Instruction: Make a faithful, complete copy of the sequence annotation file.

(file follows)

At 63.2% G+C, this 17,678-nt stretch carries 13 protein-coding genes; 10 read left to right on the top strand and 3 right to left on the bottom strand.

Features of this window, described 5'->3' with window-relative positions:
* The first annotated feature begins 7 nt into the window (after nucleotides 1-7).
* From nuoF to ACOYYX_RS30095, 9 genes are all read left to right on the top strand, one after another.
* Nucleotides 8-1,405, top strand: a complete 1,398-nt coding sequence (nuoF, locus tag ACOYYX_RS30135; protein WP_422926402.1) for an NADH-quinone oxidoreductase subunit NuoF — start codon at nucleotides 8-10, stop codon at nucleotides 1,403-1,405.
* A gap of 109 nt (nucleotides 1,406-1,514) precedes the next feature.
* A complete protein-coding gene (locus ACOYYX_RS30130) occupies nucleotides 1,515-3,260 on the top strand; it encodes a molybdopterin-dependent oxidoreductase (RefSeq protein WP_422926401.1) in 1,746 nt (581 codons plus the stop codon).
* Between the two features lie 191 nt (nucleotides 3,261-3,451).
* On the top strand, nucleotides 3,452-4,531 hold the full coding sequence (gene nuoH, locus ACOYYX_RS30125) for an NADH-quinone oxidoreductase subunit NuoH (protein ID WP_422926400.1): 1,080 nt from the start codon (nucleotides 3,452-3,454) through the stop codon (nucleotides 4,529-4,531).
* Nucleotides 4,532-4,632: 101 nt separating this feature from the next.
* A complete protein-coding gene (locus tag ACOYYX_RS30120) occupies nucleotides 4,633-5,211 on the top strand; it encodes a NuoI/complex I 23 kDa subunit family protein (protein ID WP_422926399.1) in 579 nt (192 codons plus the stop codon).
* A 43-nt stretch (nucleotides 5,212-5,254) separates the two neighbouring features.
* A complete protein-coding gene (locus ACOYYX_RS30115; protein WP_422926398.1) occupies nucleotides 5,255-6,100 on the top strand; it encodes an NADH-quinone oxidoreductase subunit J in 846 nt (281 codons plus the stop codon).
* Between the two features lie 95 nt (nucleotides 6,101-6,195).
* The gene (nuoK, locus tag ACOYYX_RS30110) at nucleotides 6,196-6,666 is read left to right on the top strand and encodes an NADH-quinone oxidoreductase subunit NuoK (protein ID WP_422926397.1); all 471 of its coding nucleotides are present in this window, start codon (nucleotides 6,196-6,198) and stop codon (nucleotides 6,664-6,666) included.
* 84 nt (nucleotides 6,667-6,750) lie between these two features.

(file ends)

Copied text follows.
At 63.2% G+C, this 17,678-nt stretch carries 13 protein-coding genes; 10 read left to right on the top strand and 3 right to left on the bottom strand.

Features of this window, described 5'->3' with window-relative positions:
* The first annotated feature begins 7 nt into the window (after nucleotides 1-7).
* From nuoF to ACOYYX_RS30095, 9 genes are all read left to right on the top strand, one after another.
* Nucleotides 8-1,405, top strand: a complete 1,398-nt coding sequence (nuoF, locus tag ACOYYX_RS30135; protein WP_422926402.1) for an NADH-quinone oxidoreductase subunit NuoF — start codon at nucleotides 8-10, stop codon at nucleotides 1,403-1,405.
* A gap of 109 nt (nucleotides 1,406-1,514) precedes the next feature.
* A complete protein-coding gene (locus ACOYYX_RS30130) occupies nucleotides 1,515-3,260 on the top strand; it encodes a molybdopterin-dependent oxidoreductase (RefSeq protein WP_422926401.1) in 1,746 nt (581 codons plus the stop codon).
* Between the two features lie 191 nt (nucleotides 3,261-3,451).
* On the top strand, nucleotides 3,452-4,531 hold the full coding sequence (gene nuoH, locus ACOYYX_RS30125) for an NADH-quinone oxidoreductase subunit NuoH (protein ID WP_422926400.1): 1,080 nt from the start codon (nucleotides 3,452-3,454) through the stop codon (nucleotides 4,529-4,531).
* Nucleotides 4,532-4,632: 101 nt separating this feature from the next.
* A complete protein-coding gene (locus tag ACOYYX_RS30120) occupies nucleotides 4,633-5,211 on the top strand; it encodes a NuoI/complex I 23 kDa subunit family protein (protein ID WP_422926399.1) in 579 nt (192 codons plus the stop codon).
* A 43-nt stretch (nucleotides 5,212-5,254) separates the two neighbouring features.
* A complete protein-coding gene (locus ACOYYX_RS30115; protein WP_422926398.1) occupies nucleotides 5,255-6,100 on the top strand; it encodes an NADH-quinone oxidoreductase subunit J in 846 nt (281 codons plus the stop codon).
* Between the two features lie 95 nt (nucleotides 6,101-6,195).
* The gene (nuoK, locus tag ACOYYX_RS30110) at nucleotides 6,196-6,666 is read left to right on the top strand and encodes an NADH-quinone oxidoreductase subunit NuoK (protein ID WP_422926397.1); all 471 of its coding nucleotides are present in this window, start codon (nucleotides 6,196-6,198) and stop codon (nucleotides 6,664-6,666) included.
* 84 nt (nucleotides 6,667-6,750) lie between these two features.